Twitter has failed to remove tweets calling for violence toward the LGBTQ community in Ghana following the closure of a civil rights center.
Ghana’s LGBTQ community came under the spotlight following the opening of an LGBTQ rights office in its capital, Accra, on Jan. 31. The community center was shut down on Feb. 24 following a month of opposition from many locals as well as the government officials, who reiterated that same-sex relationships are criminalized in the country and will remain so.
As tension brewed in the country surrounding this issue, many tweeted their opposition to the LGBTQ community’s rights, some explicitly saying they would harm members of the community.
One of the most antagonizing statements is from a user with more than 30,000 followers whose tweet said they would beat members of the LGBTQ community if same-sex relations were legalized in the country.
The tweet, more than a week old received more than 2,000 “likes” on Twitter. It also generated comments that threatened further harm upon the community.
“Killings go happen when that shit is legalized,” one user said. Another user defended this response, saying members of the LGBTQ community are not “humans.”
The anti-LGBTQ rhetoric is so widespread on Twitter that when the Daily Dot searched for “LGBTQI Ghana” on the site on Monday, anti-LGTBQ pages showed up.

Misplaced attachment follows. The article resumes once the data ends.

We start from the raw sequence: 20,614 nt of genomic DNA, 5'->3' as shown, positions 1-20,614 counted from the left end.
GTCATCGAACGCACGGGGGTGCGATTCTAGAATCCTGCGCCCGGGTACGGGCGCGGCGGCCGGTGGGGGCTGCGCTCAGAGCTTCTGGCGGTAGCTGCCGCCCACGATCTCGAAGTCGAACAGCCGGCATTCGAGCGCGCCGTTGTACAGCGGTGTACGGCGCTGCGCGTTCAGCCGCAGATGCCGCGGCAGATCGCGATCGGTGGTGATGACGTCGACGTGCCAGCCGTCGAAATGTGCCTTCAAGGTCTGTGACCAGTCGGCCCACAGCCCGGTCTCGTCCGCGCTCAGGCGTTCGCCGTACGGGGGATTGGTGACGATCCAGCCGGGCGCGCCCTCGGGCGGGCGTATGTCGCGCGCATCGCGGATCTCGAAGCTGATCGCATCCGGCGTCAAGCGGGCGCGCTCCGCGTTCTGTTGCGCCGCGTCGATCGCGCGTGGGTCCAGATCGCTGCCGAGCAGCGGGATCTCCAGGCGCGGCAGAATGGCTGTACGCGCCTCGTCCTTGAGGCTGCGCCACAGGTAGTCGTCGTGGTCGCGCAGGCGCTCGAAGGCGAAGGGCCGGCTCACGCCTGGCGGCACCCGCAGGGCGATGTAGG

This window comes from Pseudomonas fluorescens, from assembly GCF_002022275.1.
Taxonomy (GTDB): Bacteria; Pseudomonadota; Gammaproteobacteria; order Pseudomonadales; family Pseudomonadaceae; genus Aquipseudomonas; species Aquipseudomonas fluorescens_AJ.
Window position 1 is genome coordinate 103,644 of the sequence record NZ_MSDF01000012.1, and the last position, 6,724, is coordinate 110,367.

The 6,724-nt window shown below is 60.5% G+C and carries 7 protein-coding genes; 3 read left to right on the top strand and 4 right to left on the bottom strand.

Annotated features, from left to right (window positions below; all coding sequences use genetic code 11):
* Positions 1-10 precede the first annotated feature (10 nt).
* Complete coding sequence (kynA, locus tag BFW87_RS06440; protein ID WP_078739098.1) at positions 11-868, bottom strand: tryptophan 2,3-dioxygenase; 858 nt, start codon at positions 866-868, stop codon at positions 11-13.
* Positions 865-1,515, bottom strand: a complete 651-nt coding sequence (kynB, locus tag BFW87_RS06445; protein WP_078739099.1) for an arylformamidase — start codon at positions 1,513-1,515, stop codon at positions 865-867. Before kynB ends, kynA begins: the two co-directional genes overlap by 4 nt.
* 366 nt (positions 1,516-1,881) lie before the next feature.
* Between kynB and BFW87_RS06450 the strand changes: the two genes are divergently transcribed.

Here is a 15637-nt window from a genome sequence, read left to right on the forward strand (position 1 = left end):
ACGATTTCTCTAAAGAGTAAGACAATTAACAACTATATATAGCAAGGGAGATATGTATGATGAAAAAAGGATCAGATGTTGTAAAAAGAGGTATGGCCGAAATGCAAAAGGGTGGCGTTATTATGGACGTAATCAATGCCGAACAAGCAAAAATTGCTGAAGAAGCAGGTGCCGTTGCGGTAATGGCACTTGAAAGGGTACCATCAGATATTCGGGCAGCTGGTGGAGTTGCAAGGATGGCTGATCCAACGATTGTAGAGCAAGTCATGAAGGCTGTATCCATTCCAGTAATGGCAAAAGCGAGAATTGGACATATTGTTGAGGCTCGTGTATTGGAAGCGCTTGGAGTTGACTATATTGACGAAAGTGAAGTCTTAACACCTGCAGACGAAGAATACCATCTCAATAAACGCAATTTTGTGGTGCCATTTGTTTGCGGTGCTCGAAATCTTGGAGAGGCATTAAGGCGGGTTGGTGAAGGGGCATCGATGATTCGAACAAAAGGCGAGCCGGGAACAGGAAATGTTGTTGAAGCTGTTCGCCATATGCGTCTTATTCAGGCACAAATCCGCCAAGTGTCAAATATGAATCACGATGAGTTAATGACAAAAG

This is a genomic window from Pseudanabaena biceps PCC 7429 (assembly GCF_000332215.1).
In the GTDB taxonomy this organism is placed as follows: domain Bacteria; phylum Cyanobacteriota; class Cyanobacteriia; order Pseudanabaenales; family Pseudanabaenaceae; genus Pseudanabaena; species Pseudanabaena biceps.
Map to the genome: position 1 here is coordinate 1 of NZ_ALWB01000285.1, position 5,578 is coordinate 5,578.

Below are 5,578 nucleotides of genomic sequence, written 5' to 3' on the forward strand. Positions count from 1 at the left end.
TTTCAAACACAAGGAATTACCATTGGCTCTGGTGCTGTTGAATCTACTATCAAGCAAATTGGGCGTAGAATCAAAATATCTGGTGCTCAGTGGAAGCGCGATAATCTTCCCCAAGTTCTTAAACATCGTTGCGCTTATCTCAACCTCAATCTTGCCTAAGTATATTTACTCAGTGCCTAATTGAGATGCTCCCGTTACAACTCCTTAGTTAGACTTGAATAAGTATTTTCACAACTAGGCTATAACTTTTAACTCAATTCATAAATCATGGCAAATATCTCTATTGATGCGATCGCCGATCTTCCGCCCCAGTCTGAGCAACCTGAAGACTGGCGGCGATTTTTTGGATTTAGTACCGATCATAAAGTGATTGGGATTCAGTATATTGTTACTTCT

One Twitter account, “Ghana CSOs & Citizenry against LGBTQI (GCCAL),” was created to specifically advocate against the LGBTQ community. The account linked to a statement that in part called on the “Judiciary to prosecute all who indulge in acts of homosexuality in Ghana according to our current laws.”
A chilling image circulating on Twitter calls to kill LGBTQ+ persons “one by one.” “Every Ghanaians hates them and we will be applauded we won’t be jailed even when we are caught,” reads part of the text. “We will kill them and burn them.”
The homophobic tweets, many of which are explicitly harmful, have remained on the platform for over a week despite Twitter’s community guidelines that prohibit such content.
The #StopLGBTinGhana hashtag reached more than 97,000 people by Monday, according to Track My Hashtag.
As the hateful commentary continues, many members of the LGBTQ community and their allies are calling for help. In an emotional video posted on Wednesday, Ghanaian YouTuber Ama Governor issued a desperate plea.
“No one is willing to protect us, we need help. Please send help,” she says in the 18-minute video. “Please, please send help.”
“Anything that slightly suggests that we are part of the community, we could be subjected to very cruel treatment,” she added.
Governor’s video has been viewed more than 29,000 times but received largely negative responses, many commenters saying she was “exaggerating” and that “God” could help her.
Some Twitter users shared solidarity with the community with the hashtags #silentmajoritygh and #QueerGhanaianLivesMatter. The former refers to a petition that was created to show support for the country’s LGBTQ community.
The Daily Dot has reached out to Twitter and will update this report with its response.
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